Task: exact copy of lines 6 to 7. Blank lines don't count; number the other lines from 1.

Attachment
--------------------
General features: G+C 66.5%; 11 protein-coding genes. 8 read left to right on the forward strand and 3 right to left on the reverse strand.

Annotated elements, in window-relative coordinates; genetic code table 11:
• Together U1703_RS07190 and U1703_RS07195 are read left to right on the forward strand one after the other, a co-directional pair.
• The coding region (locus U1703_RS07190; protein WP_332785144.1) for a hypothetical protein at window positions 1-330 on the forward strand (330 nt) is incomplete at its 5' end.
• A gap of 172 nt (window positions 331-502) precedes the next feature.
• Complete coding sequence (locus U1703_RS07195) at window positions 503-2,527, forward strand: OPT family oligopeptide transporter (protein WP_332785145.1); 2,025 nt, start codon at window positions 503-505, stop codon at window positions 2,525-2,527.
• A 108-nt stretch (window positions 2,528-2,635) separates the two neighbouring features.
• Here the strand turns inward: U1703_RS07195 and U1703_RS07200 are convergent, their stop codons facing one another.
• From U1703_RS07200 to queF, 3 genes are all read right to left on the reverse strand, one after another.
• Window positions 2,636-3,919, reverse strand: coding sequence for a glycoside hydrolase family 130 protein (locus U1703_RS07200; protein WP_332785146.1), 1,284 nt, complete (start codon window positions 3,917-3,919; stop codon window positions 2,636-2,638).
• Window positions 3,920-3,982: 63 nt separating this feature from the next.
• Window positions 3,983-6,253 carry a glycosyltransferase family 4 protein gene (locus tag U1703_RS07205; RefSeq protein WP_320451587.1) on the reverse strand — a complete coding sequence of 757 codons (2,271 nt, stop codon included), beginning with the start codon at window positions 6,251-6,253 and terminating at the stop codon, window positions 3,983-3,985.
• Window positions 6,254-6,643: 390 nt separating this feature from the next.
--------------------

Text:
• Complete coding sequence (locus U1703_RS07195) at window positions 503-2,527, forward strand: OPT family oligopeptide transporter (protein WP_332785145.1); 2,025 nt, start codon at window positions 503-505, stop codon at window positions 2,525-2,527.
• A 108-nt stretch (window positions 2,528-2,635) separates the two neighbouring features.